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Vigeo Eiris News - 04/07/2013

AFEP-MEDEF issue a revised Corporate Governance Code of listed companies

On 16 June 2013, after a consultation of stakeholders, the Association Française des Entreprises Privées (AFEP) and the Mouvement des Entreprises de France (MEDEF) released a reviewed version of corporate governance code for listed companies. These new recommendations address topical issues including the remuneration of executive, the directorship of employee representatives (administrateurs salariés) and the way of monitoring and implementing the provisions of the Code.

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With regard to executive remuneration, a topic increasingly under scrutiny of investors and of the public opinion, the Code introduces new transparency requirements, as well as a new provision on severance payment (indemnités de depart) and non-compete fees (Indemnités de non-concurrence) which jointly cannot exceed two years compensation (base salary plus variable part). But the new key innovation in this field  is the introduction of the so-called ‘say-on-pay’ principle, whereby the shareholders are asked to express an advisory vote on the compensation of their executives. The say-on-pay is becoming a common principle in many countries: in the UK it is mandatory since 2003, while in the US it is since 2010. In few countries, as in Netherlands since 2004, the required shareholder vote is not only advisory, but binding. This stricter requirement may also be introduced soon in other countries: steps in this direction have been recently announced in UK and Spain, but a proposal was also made in 2012 at the European level. But either consultative or binding, the requirement for a shareholder vote on remuneration plans forces companies to increase the transparency and soundness of their compensation policies. As demonstrated by the recent “shareholder springs”, a negative shareholder vote on the remuneration plan is a signal of a lack of confidence in the management and may significantly influence the public perception of a company, eroding its corporate reputation.

An additional development of the AFEP/MEDEF Code is the full recognition of the role of employee representatives, whose rights, obligations and responsibilities are now equalized to those of shareholders’ elected Directors. AFEP/MEDEF also recommends the presence of employee representatives in the Remuneration Committee. These elements are particularly significant also in the light of the France’s new legislative framework passed in May 2013, which extended the requirement for the presence of employee representatives at Board level to private companies with more than 5,000 employees in France (or 10,000 or more worldwide). This means that in the future – in addition to state-owned and privatised companies, already covered by the previous legislation – all large private companies will have at least one employee representative acting as Director, two if the Board is composed by more than 12 members. The new recommendations of AFEP/MEDEF are in line with Vigeo’s new rating model of Corporate Governance, which will assess the companies’ integration of stakeholders’ expectations in their decision making process.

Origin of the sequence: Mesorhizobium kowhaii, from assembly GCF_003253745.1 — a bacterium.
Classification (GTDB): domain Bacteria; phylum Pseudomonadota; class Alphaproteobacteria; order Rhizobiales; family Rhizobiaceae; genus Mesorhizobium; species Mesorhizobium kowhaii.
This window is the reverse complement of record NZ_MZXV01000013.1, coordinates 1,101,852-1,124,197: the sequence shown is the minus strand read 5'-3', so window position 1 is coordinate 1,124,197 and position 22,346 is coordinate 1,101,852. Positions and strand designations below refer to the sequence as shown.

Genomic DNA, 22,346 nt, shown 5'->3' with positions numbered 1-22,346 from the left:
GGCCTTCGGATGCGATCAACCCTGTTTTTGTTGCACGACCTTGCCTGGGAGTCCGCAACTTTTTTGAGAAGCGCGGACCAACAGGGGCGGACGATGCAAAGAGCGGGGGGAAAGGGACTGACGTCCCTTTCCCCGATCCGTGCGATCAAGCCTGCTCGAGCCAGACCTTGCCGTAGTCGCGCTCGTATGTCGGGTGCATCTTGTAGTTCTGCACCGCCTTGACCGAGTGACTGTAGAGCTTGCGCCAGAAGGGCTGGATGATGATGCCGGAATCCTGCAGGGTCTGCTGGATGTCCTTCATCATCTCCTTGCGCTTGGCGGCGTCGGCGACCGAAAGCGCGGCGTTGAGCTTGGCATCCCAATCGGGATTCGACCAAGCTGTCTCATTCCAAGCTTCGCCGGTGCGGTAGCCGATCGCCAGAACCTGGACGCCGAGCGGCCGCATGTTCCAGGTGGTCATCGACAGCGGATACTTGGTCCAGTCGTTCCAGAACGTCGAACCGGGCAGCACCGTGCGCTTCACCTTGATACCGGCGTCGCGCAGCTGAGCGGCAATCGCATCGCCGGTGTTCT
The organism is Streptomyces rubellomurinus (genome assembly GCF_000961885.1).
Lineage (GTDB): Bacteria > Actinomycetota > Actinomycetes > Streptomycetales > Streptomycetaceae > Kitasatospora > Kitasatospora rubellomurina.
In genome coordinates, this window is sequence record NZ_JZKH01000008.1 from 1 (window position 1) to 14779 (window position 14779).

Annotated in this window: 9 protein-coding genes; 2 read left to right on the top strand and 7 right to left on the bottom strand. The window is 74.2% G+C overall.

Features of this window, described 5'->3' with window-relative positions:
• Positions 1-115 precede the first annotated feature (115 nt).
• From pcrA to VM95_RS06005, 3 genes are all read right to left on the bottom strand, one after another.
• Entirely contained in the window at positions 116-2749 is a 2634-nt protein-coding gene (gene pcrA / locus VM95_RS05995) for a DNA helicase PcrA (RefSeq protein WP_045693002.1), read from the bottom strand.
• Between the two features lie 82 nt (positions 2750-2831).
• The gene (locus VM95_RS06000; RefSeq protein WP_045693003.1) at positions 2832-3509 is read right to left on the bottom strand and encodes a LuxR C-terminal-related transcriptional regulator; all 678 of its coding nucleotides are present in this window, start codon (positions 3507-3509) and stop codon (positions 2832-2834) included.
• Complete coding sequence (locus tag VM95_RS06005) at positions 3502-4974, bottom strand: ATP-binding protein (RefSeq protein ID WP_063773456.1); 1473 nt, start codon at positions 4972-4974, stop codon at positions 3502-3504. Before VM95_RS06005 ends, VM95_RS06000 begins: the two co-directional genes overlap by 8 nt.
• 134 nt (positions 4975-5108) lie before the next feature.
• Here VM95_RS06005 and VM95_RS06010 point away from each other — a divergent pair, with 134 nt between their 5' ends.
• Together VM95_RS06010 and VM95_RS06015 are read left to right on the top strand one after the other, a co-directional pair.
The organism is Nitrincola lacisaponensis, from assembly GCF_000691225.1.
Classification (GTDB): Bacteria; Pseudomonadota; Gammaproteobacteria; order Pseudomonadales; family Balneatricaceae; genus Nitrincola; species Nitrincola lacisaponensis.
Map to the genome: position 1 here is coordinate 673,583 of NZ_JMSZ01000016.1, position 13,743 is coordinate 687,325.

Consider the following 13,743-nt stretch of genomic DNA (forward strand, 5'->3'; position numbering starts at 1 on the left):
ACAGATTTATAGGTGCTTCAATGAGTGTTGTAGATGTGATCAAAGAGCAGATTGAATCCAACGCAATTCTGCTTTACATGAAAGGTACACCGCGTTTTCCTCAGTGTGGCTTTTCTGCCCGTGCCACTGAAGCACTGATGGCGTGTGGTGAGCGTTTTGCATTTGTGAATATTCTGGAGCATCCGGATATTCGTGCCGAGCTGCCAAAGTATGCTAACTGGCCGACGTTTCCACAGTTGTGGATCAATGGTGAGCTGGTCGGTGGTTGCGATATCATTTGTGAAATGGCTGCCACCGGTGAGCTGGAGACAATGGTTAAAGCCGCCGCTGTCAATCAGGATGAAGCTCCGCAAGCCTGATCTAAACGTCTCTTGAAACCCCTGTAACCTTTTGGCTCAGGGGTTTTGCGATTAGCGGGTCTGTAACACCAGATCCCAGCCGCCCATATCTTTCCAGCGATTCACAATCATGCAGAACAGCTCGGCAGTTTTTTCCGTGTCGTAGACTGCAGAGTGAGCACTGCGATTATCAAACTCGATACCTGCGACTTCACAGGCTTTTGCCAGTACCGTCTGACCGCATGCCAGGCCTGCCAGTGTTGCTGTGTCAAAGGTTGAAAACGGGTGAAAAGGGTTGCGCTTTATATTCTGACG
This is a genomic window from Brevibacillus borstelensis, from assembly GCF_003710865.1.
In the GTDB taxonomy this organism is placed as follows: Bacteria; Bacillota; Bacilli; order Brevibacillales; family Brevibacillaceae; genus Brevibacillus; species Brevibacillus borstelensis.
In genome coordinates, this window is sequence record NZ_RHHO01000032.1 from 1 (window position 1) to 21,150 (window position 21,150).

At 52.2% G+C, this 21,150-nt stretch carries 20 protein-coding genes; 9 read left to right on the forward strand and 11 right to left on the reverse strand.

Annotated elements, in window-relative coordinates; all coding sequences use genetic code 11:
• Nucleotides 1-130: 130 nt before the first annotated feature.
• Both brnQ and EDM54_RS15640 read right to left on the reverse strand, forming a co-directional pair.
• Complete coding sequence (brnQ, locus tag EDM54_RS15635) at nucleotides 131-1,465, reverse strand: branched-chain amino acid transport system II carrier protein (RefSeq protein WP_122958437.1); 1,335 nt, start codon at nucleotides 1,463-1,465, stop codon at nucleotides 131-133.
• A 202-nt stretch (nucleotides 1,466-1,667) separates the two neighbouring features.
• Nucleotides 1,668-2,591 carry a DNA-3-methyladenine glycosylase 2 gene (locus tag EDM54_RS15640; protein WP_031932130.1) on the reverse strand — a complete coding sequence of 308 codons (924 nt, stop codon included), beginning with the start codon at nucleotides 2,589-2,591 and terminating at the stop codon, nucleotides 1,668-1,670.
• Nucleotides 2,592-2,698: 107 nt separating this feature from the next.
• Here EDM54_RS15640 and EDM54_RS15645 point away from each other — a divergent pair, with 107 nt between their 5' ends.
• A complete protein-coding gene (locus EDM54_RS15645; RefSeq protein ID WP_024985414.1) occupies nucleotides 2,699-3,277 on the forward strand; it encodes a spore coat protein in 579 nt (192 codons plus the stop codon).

A further element of novelty is represented by the way of implementing and monitoring the Code. The new version of the Code, in fact, reinforces the ‘Comply or Explain’ principle, a regulatory approach (typical of the UK Corporate Governance Code, which adopted it since early ‘90) that consents companies to depart from the recommendations as long as they clearly explain the reasons for doing so. The main advantage of this model it to make Corporate Governance guidelines adaptable and applicable to companies with very different features (including the size, sectors and shareholding structures), avoiding a “one size fits all” view, but at the same time challenging companies on their corporate governance practices by setting clear benchmarks and principles to be met. However, as highlighted by EU Commission in its Green Paper of 2011, the ‘Comply or Explain’ model is much more effective if monitoring bodies are “authorised to check whether the available information (in particular, the explanations) is sufficiently informative and comprehensive”. That is exactly why the revised AFEP/MEDEF code introduced, for the first time in Europe, the establishment of an independent monitoring body, the Haut Comité de gouvernement d’entreprise, which will ensure the correct implementation of the Code and the presence of sufficient explanations in case of deviations. The companies will have to indicate the deviations in a specific table in the Annual Report and describe the alternative measures adopted.

Keywords : ESG, France